This directory will be linked to Charity Tracker so every agency and their information will pour into one directory called, GoDirect. This service will be available to the public, and anyone looking for assistance in the area.

“So say you need housing, or bedding, GoDirect will connect you to those services, tell you what you need to bring when you get there, when they are open, and a Google map for location.

While the program is not yet available, the Charity Tracker program will receive grant funds that will be used to build the program, and advertise it.

“I can’t tell you what a tool and asset this is going to be,” she said. “... We spend half of our morning getting calls from people asking where they can get a gas voucher, housing, bedding, and if we are having to look through papers and different sites, that is not very efficient.”

City Manager Rob Minerich agreed.

“I think one of the most important parts of helping people is getting the information out and having a tool like (GoDirect) they can access and find out where help is because there are so many resources in our community to help people with so many different things,” he said. “The collaboration to bring this together, I think, is just going to be a wonderful tool.”

In addition to Agee, the group also heard from Kelsey Dills, the director of the drop-in center on Gibson Lane in Richmond.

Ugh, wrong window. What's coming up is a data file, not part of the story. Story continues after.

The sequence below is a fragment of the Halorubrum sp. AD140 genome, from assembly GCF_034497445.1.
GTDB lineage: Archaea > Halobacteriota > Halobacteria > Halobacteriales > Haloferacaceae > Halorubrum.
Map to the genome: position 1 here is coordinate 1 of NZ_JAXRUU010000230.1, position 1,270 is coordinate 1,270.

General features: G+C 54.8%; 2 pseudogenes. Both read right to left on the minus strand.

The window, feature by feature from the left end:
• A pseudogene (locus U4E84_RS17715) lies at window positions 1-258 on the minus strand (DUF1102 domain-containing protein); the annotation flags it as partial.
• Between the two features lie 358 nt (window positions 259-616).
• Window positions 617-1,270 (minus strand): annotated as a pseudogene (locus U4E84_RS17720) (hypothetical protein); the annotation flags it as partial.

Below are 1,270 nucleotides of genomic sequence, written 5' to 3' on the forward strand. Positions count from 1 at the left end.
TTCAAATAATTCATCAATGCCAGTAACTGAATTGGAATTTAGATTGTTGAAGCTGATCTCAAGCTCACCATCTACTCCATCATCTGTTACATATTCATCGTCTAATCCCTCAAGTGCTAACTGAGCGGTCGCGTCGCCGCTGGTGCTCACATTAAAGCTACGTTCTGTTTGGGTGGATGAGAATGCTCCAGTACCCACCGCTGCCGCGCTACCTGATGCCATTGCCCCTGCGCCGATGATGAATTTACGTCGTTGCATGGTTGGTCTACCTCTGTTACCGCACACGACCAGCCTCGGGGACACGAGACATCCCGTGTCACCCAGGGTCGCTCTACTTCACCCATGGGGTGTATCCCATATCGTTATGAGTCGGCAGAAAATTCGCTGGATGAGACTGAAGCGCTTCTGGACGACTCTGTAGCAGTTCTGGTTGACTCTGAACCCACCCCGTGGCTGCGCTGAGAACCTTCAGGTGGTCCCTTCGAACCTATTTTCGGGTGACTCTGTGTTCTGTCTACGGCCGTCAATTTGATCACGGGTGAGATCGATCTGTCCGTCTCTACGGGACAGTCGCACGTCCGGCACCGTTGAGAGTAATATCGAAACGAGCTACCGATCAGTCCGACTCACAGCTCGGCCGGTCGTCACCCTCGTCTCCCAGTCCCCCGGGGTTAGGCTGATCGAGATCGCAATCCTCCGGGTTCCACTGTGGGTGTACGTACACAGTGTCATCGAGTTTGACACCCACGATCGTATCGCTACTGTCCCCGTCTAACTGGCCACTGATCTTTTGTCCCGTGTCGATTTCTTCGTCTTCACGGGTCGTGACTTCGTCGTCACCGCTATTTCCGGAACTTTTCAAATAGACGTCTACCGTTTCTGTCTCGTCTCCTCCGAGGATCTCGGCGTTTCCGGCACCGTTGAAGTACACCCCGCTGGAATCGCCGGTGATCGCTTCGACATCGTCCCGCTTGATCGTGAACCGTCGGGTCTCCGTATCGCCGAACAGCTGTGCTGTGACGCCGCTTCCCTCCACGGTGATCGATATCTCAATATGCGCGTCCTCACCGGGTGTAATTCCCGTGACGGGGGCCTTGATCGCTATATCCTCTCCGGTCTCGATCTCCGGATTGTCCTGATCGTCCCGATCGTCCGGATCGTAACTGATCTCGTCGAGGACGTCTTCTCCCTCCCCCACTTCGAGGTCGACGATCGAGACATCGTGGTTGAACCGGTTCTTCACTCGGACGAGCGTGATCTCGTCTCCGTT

This center is operated by New Vista, formerly Bluegrass.org, all groups who focus on behavioral health, mental illness and addiction issues in adults.

Dills stated the drop in center is a place where those adults suffering from any substance abuse disorder or mental health disorder find support and resources “that can help them thrive while being in a caring environment.

“We give them a place to get showers, snacks, and do some case management,” explained Dills. “We have a lot of donations as we are donation-based so we have clothing to give, access to computers where we can sign them up for food or different assistance.”

She said housing is limited, but the drop-in center is often used as a place for those to get out of the cold, and rain. In addition, if those individuals are in need or interested in treatments, Dills stated she can have someone in treatment in 24 hours.

The drop-in center is located at 403 Gibson Lane, and is open Monday through Friday from 8 a.m. to noon, and 1 p.m. to 4.

There were no questions from the board of commissioners following either presentation.

Later in the meeting, the city also accepted an order which will earmark $50,000 of federal funds granted to them for the Room in the Inn program. This program runs each winter and helps provide shelter for the homeless during that time.

“For the second consecutive year the city of Richmond has made available $50,000 to support the Room in the Inn program which provides overnight shelter for the homeless,” Minerich told The Register. “We want to thank these volunteers for their dedication in making every effort to provide shelter for these folks during the winter months. The community has also stepped up to provide meals, clothes and toiletries.”